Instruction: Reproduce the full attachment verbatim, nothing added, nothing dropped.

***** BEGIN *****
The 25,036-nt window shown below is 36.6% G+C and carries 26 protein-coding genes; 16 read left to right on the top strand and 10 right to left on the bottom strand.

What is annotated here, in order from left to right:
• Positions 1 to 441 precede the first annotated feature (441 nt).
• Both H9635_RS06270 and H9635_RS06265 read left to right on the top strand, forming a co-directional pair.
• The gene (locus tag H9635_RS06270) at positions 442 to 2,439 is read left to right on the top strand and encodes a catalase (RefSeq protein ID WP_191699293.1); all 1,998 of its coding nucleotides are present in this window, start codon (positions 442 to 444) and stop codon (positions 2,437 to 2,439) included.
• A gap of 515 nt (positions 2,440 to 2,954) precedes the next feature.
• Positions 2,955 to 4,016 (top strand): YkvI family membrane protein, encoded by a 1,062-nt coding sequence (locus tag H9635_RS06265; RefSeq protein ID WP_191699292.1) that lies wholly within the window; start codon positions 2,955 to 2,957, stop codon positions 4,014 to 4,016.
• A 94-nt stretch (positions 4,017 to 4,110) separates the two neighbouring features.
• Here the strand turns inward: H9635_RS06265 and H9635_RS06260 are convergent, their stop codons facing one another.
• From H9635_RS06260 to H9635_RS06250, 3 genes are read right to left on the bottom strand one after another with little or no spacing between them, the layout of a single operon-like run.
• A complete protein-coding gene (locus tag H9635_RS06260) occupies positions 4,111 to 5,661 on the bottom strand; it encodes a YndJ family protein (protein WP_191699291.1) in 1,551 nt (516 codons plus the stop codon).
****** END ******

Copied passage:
The 25,036-nt window shown below is 36.6% G+C and carries 26 protein-coding genes; 16 read left to right on the top strand and 10 right to left on the bottom strand.

What is annotated here, in order from left to right:
• Positions 1 to 441 precede the first annotated feature (441 nt).
• Both H9635_RS06270 and H9635_RS06265 read left to right on the top strand, forming a co-directional pair.
• The gene (locus tag H9635_RS06270) at positions 442 to 2,439 is read left to right on the top strand and encodes a catalase (RefSeq protein ID WP_191699293.1); all 1,998 of its coding nucleotides are present in this window, start codon (positions 442 to 444) and stop codon (positions 2,437 to 2,439) included.
• A gap of 515 nt (positions 2,440 to 2,954) precedes the next feature.
• Positions 2,955 to 4,016 (top strand): YkvI family membrane protein, encoded by a 1,062-nt coding sequence (locus tag H9635_RS06265; RefSeq protein ID WP_191699292.1) that lies wholly within the window; start codon positions 2,955 to 2,957, stop codon positions 4,014 to 4,016.
• A 94-nt stretch (positions 4,017 to 4,110) separates the two neighbouring features.
• Here the strand turns inward: H9635_RS06265 and H9635_RS06260 are convergent, their stop codons facing one another.
• From H9635_RS06260 to H9635_RS06250, 3 genes are read right to left on the bottom strand one after another with little or no spacing between them, the layout of a single operon-like run.
• A complete protein-coding gene (locus tag H9635_RS06260) occupies positions 4,111 to 5,661 on the bottom strand; it encodes a YndJ family protein (protein WP_191699291.1) in 1,551 nt (516 codons plus the stop codon).